Neither Bush nor Kerry can fix your No. 1 problem
(FORTUNE Magazine) – SO AT LAST THE ELECTION IS A LITTLE MORE ABOUT THE economy than it used to be. Voters have been telling pollsters for months that the economy is their No. 1 concern, but media chatterers don't want to hear it and keep framing the election as a referendum on Iraq. Then Bill Clinton told John Kerry that Iraq (and Vietnam) were black holes for him issue-wise, and that he should start slamming President Bush on the economy--hey, it worked for Bill. The Kerry war room, with a few old Clintonistas moving in, seems to have listened, and now both candidates have apparently sussed that voters in Michigan, Ohio, Pennsylvania, West Virginia, and the other swing states would actually love to hear what they propose to do about dollars-and-cents issues.
But take a close look, and it's easy to see why the candidates would much rather talk about almost anything else. The uncomfortable truth is that no matter what they propose, it will be exceedingly tough for either candidate to look good four years from now on the issue of the economy as voters understand it.
That's because when most voters say they're concerned about the economy, they don't mean GDP growth or the current-account balance or even interest rates or inflation. They mean just two things. First and above all, they mean their job--whether they have one, how good it is, and how secure they feel in it. Second, they mean the cost of health care. On the worry list, that one has risen very high very fast, not just because expenses are increasing so ferociously but also because the baby-boomers (led by Clinton) are entering their chest-clutching years and as usual are setting the nation's agenda. So people of every generation are suddenly freaked out about health-care costs.
What could any President do to make voters feel better on those two fronts in four years' time? Not much. On jobs, neither candidate is foolish enough to propose turning back the tide of globalization. Bravo--but that means that American workers will have to wade deeper into a worldwide labor market in which they're the high-cost option.
Highly publicized offshoring job losses will continue, but they were never a huge phenomenon. More significant will be the many jobs that just won't be created here in the first place, and the downward wage pressure on those that remain. Example: The worldwide garment trade becomes quota-free at the end of this year, and China's share of U.S. garment imports will then leap from 16% to 50%, the World Trade Organization forecasts. Imagine what that means for America's textile workers.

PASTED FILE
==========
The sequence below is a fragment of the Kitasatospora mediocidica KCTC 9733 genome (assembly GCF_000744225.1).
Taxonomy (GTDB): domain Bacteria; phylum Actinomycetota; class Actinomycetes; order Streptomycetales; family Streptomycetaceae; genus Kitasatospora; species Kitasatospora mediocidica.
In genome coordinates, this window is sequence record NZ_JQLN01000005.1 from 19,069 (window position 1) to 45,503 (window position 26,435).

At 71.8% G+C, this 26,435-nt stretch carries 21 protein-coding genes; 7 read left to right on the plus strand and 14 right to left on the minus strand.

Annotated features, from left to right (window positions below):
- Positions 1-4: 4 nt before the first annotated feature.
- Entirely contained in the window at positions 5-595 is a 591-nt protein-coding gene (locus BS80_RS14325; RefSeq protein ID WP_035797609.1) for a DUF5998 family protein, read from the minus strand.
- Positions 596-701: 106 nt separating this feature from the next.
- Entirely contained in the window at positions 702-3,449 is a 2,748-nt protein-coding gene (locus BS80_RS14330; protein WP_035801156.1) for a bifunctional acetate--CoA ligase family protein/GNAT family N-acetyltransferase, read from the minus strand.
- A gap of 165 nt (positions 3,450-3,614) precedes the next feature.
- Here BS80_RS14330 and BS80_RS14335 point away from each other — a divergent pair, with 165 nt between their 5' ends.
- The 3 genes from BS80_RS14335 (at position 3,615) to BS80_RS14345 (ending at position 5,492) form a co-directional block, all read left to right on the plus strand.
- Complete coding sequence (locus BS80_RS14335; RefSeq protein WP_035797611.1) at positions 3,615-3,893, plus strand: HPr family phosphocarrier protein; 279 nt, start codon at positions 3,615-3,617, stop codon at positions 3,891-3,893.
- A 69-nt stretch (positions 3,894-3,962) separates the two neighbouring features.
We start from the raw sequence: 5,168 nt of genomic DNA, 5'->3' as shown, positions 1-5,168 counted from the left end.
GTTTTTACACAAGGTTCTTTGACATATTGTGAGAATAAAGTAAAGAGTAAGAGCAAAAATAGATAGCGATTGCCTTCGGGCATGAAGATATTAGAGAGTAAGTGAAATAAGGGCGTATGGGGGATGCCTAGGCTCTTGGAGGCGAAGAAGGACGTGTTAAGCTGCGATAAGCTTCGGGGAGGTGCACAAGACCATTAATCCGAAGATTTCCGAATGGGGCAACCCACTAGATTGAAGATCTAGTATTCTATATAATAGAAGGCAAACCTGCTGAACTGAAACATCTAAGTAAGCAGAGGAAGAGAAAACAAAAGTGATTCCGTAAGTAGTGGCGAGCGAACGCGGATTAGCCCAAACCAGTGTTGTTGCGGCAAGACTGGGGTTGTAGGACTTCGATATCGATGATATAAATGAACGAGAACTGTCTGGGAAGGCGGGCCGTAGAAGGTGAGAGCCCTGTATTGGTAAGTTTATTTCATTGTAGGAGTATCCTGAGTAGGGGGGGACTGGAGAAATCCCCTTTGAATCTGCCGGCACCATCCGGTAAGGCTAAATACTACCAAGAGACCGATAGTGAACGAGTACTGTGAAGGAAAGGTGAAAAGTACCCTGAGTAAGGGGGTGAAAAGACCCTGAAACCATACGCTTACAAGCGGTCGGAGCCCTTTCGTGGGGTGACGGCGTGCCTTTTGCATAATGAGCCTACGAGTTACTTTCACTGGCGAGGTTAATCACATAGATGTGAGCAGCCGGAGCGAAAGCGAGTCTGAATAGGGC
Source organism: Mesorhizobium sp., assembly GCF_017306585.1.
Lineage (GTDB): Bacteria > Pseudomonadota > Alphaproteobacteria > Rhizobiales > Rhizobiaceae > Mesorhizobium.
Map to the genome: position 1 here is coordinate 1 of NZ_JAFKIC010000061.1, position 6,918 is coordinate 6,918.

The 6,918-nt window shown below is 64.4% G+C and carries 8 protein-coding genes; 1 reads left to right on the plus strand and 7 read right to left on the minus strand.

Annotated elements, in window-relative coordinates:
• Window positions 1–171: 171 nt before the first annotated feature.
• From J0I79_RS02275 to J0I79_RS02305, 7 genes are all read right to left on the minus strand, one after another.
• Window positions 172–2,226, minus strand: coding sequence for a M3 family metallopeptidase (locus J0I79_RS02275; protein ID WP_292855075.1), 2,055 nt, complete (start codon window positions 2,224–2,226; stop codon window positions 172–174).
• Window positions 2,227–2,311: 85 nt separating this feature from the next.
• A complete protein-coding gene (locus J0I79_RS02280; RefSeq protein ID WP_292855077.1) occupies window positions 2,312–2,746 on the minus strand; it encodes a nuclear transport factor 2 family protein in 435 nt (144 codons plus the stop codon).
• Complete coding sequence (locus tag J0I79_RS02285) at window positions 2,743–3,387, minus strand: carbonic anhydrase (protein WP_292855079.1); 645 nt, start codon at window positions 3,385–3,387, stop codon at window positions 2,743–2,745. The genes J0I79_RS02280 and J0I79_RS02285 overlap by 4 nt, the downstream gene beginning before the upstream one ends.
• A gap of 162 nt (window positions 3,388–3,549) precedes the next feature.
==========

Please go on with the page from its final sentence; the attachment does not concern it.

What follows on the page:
Both candidates have succumbed to stupid stopgaps. Kerry, realizing that many of those textile workers live in critical swing states, supports a just-introduced bill that would require the administration to again block imports "to avert disruptive floods of Chinese textiles into our markets." Bush earlier imposed tariffs on steel (you're welcome, West Virginia!) and timber. To their credit, both candidates know that in the big picture it's all about Americans being better educated and more productive, and both propose education programs. But neither program could significantly improve Americans' job security or pay in the next four years.
Both candidates claim that they could moderate health-care costs, naturally, but neither is talking about the excruciatingly hard choices that will be required. President Bush would offer people incentives to buy health-care coverage on their own, a good approach to reducing costs, but most of the 44 million uninsured wouldn't end up with coverage. They'd still get care the way they do now, through enormously expensive and inefficient visits to emergency rooms. John Kerry would help employers pay for employees' health costs. But rather than encourage uncovered individuals to buy insurance, he would cover them through a massive federal program that would be just as costly and wasteful as any other massive federal program. Costs for some individuals would fall, but there's no reason to think that the nation's total bill would even slow its roaring advance.
It's hard to see how either man can make voters feel much less troubled and jittery about the economy, meaning jobs and health-care costs. So of course the campaigns want to focus on other stuff. Trouble is, other stuff is not what the voters are most worried about. The sign above James Carville's desk in 1992 famously said, IT'S THE ECONOMY, STUPID. This year's version, suitable for framing at both campaigns' headquarters: IT'S THE ECONOMY, DAMMIT!
GEOFFREY COLVIN, senior editor at large of FORTUNE, can be reached at email@example.com. Watch him on Wall $treet Week With FORTUNE, Friday evenings on PBS.